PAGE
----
Benjamin: There's a great example of what I think is a case study for how facebook is used today. My wife, when she worked at Banana Republic, I think one of the people that she sat next to, it might even have been her boss, started a shorts company called chubbies and they are short shorts with very sort of Funky fratty type prints and they made a lot of content that was about the kind of bro Culture, did a ton of facebook advertising, very targeted towards guys in their mid twenties and the brand has exploded. And to me that is one of the best examples I can think of. Picking out a specific vertical, catching people with engaging content to highlight the utility of a product. And then they were able to reengage people with email marketing. And some other channels, but basically they had guys chugging beers and jumping off cliffs into pools, wearing their shorts and the frat boys eight and up, and now they have a huge brand. 

Speaker 3: Absolutely digitally vertical brands that we point to our class like live. They've done it, they've figured it out. This is what we're trying to do for your niche. You don't necessarily have to Frat boys, but you have to understand your customer the same way as chubbies did. 

Benjamin: You said digitally native, verticalized brand. Define that for me. 

Speaker 3: So these are brands that do not necessarily have physical location. They don't necessarily rely on traditional retail distribution. That means distribution to the macy's and the targets and the various different retail outlets of the wall and they're building their entire brand on one driving consideration through social channels or through influencers into something that you highlighted in your champions example. Reengaging in that consumer over and over again, whether it's a quarterly basis or monthly basis to continue to drive up repeat purchases. And you see examples of these brands all over the place. Dollar Shave club, what their subscription model is. Probably the purest example with them with their exit to Unilever about 18 months ago, chubbies and other one, warby parkers and other one, but they really focused on kind of grabbing the attention of a specific niche of consumers and then ensuring that there's a reason for them to either spread the word they're great marketing or low cost proposition or value proposition and or repeat buy as frequently as possible. 

Benjamin: Right. So digitally native, meaning they don't have a traditional brick and mortar commerce component. Everything is done online and they don't have a store front and verticalized brand is they're going after a very specific target market. So with chubbies they're going after the Frat boy dollar shave club was the price sensitive young man. 

Speaker 3: Yup, exactly. I mean we've had underwear for a hundred years. It's not like the innovative new product, but they're going at it and they're reinventing it and that's the biggest part that these brands are doing so well.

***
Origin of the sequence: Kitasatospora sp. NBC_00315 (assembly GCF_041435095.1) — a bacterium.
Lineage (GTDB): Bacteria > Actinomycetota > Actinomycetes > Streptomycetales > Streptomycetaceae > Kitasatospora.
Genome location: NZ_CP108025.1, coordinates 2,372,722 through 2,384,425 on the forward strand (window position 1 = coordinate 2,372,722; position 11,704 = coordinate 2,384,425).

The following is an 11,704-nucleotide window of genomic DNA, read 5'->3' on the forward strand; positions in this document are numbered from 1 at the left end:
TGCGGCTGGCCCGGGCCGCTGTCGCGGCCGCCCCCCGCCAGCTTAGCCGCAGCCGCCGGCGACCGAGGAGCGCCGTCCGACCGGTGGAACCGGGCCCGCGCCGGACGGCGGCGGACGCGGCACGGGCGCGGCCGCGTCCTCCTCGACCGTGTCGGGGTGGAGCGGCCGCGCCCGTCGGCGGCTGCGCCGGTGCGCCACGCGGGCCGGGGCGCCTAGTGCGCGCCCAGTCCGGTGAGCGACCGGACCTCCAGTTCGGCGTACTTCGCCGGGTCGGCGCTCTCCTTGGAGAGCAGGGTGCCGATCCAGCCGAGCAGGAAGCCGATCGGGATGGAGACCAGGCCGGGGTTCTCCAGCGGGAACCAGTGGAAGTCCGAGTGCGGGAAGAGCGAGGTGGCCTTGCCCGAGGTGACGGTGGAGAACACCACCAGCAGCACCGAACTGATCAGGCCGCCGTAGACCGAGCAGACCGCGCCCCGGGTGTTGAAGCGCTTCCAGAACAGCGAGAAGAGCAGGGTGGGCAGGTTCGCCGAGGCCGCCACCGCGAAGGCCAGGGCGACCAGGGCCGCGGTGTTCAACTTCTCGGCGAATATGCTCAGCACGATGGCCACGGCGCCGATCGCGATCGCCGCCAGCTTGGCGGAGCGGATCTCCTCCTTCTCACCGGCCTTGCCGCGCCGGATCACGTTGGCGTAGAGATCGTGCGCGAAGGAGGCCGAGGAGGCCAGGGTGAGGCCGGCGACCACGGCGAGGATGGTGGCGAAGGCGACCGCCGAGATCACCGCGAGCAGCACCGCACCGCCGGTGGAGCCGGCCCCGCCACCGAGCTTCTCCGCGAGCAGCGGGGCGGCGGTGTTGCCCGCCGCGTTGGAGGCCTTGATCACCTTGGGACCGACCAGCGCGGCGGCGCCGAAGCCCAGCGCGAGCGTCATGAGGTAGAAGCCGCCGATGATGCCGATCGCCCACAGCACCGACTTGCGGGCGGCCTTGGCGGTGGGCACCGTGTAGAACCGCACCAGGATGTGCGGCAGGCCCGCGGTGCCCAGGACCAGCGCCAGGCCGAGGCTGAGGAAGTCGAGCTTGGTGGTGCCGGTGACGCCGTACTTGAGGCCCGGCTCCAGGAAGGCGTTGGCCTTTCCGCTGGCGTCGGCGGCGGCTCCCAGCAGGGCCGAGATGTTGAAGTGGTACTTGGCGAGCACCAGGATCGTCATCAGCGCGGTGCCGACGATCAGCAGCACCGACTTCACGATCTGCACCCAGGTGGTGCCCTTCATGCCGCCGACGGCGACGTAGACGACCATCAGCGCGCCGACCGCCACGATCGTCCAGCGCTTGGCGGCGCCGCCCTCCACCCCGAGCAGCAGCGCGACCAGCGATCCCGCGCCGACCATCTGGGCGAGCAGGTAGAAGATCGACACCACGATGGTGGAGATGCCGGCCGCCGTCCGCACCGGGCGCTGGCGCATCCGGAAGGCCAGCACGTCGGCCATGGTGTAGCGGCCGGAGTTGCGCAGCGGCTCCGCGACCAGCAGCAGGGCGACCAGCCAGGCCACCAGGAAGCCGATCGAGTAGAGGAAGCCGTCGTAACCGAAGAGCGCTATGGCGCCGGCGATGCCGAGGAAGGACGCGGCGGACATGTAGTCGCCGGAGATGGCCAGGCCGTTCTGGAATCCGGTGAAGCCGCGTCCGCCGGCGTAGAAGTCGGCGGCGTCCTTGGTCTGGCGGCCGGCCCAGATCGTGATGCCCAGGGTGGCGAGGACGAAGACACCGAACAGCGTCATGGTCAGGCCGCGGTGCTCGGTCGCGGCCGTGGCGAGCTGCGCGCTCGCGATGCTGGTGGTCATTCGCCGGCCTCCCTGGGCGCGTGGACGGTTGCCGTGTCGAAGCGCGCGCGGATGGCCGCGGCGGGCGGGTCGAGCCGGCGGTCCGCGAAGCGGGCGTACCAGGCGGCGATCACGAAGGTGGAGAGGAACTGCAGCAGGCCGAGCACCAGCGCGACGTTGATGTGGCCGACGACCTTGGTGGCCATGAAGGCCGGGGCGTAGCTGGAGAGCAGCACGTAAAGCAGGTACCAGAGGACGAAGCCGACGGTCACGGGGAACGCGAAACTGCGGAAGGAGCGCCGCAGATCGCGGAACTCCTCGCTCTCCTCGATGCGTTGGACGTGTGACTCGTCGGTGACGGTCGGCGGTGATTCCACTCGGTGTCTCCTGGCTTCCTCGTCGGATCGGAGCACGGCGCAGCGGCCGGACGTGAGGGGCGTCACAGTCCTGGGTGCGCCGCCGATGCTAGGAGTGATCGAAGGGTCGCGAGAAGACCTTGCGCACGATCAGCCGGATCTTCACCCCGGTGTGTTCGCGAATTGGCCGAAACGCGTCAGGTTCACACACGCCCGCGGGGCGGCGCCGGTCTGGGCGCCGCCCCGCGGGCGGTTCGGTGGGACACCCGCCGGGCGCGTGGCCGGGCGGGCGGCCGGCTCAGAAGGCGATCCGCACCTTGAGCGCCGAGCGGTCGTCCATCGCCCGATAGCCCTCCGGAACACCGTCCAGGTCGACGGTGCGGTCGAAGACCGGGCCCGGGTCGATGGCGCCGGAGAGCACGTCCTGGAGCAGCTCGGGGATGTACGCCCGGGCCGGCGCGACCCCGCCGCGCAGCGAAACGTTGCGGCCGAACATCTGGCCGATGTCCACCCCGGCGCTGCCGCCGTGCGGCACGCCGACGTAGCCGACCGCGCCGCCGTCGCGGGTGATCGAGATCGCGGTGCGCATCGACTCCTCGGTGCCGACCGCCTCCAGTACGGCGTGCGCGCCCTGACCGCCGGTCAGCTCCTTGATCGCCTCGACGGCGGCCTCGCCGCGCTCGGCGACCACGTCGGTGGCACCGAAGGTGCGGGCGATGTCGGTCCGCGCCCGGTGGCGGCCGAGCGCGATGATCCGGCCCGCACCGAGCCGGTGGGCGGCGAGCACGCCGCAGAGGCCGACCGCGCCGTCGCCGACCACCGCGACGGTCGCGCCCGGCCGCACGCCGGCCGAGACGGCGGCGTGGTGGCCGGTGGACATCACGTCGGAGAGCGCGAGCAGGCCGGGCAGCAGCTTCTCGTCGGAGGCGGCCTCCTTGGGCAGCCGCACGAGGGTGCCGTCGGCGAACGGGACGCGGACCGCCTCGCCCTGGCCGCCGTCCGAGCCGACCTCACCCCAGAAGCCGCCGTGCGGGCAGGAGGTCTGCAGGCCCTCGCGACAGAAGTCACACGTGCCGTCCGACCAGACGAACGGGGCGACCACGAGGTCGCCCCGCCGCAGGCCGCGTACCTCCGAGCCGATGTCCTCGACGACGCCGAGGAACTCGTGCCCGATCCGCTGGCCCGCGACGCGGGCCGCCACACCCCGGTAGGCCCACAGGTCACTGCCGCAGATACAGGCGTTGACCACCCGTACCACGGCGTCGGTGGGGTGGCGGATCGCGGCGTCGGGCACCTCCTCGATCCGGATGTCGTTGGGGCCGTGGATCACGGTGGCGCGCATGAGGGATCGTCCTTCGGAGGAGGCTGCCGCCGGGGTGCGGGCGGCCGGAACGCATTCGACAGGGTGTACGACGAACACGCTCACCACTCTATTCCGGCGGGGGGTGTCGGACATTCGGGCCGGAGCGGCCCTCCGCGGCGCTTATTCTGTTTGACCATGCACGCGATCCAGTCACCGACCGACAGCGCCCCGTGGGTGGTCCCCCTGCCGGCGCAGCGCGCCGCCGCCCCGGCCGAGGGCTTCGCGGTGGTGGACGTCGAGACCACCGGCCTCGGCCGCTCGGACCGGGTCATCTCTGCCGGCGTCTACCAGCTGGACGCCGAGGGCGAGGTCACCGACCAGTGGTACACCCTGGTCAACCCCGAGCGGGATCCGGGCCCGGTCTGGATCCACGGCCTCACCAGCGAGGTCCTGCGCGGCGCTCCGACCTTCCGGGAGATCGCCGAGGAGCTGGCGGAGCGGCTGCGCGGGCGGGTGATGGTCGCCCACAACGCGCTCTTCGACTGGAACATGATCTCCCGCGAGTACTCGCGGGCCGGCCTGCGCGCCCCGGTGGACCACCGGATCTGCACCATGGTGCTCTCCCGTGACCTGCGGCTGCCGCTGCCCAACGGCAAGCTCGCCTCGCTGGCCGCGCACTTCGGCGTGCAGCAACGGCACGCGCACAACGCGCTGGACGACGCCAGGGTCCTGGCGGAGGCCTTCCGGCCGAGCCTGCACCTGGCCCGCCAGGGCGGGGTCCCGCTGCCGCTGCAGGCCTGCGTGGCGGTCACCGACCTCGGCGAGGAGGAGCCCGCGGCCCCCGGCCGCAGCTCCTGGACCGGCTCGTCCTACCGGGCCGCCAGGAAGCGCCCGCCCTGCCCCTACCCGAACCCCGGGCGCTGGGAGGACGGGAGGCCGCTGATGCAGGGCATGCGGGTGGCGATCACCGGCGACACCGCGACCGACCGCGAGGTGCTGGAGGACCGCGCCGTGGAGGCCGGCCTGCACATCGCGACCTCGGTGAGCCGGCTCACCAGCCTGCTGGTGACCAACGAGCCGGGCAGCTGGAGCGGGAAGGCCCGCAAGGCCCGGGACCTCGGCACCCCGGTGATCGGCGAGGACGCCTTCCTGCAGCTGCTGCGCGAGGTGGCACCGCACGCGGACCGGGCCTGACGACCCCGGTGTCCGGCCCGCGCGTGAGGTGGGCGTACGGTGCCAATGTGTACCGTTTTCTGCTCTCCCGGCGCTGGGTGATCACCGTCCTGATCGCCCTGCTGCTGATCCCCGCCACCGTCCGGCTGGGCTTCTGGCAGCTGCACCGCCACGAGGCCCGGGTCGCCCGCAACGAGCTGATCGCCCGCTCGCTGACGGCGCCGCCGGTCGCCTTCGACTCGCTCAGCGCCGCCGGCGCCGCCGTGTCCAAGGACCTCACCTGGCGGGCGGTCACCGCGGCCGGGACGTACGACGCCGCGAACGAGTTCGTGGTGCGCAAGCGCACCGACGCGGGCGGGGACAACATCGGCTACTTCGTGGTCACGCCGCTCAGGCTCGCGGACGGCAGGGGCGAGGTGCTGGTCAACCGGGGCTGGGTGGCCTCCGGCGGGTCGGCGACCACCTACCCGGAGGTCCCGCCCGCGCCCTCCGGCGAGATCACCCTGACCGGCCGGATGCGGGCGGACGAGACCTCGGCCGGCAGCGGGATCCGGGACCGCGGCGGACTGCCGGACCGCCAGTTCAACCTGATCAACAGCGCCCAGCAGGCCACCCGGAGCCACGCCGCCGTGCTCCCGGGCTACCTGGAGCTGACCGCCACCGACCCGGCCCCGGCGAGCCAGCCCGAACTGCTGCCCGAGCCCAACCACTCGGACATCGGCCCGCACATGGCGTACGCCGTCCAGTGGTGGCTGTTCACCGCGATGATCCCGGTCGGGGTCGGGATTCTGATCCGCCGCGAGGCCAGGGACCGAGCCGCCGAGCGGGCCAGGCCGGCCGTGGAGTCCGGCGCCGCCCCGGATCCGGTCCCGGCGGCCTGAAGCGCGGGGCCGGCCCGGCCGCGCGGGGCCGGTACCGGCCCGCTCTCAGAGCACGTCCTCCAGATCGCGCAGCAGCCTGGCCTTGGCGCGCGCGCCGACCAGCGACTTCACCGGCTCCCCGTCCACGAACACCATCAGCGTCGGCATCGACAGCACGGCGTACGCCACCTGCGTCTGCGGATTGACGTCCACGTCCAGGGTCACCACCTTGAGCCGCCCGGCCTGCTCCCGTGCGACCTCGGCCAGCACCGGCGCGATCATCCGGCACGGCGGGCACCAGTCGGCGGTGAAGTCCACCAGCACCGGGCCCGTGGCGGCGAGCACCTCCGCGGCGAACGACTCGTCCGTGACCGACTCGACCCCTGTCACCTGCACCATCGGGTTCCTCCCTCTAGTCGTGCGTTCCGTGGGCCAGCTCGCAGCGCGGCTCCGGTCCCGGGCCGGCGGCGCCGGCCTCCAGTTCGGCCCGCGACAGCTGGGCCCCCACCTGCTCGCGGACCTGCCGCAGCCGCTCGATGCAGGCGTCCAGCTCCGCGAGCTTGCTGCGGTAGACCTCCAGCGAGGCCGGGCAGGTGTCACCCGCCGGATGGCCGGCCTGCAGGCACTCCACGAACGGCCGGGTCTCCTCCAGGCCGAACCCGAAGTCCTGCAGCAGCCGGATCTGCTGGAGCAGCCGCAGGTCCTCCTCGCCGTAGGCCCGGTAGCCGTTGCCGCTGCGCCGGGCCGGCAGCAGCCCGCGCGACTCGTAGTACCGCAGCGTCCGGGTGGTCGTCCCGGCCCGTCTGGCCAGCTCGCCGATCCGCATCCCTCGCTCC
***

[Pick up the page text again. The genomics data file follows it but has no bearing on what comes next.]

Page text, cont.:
Benjamin: Right. Okay. So you mentioned that there were three pillars of facebook in terms of ecommerce. One of them is supporting digitally native verticalized brands in sort of a browsing capacity. What are the other two? 

Speaker 3: The second piece is really after you get that consumer to your website, being able to retire, get them in a place where you know they're spending time, so this is very similar to the first, but it's less so about introducing the product to that specific customer and more so about ensuring that you're staying top of mind because we as consumers are busy, right? The average ecommerce sites, 98 percent of consumers don't actually end up buying after a single session. That's why you have conversion rates of two percent. Add to cart rates are anywhere from eight to 12 percent depending on the website. So the question that all grants should be asking themselves as what are we doing to ensure that the individuals that looked at six different pages or maybe they actually added to cart, what are you doing to keep that product in similar products in front of the minds of your consumer so that whether they started that session on their phone and then got to the destination or they showed that that session at home in the night, they're seeing that product. And so facebook has an entire suite of products. The cornerstone really being there, DPA product that allows brands to remerchandise products to those consumers that they have seen and product that are related to those products. And then that's the DPA unit that is absolutely a cornerstone of any product strategy. 

Benjamin: So essentially two pillars. One, you're finding verticalized user bases. That's kind of the digitally native verticalized advertising. And the second is the ability to retarget customers who have already taken some sort of an action on your web property. And that's the second pillar of facebook. What's the third? 

Speaker 3: The third is really loyalty and engagement. So given the fact that consumers are spending vast amounts of time on facebook, on properties, instagram stories, facebook leveraging, not just single touch email to be able to stay on their radars when you have a new product launch or maybe it's the holidays and you went to encourage them to come back and buy again. So facebook allows you to upload your crm data, whether that's names and addresses or emails and phone numbers to then find consumers that have purchased from you in the past. And that again helps to drive up customer lifetime value because again, the easiest customer to win, it's a customer that has already bought from you. So facebook allows marketers to then market and reengage customers that have already purchased in the past. And again, that kind of rounds out that triangle when you're trying to drive consideration, get people to the website and convert and then get them to buy again. And so those are three kinds of phases that facebook does extremely well for retail parts.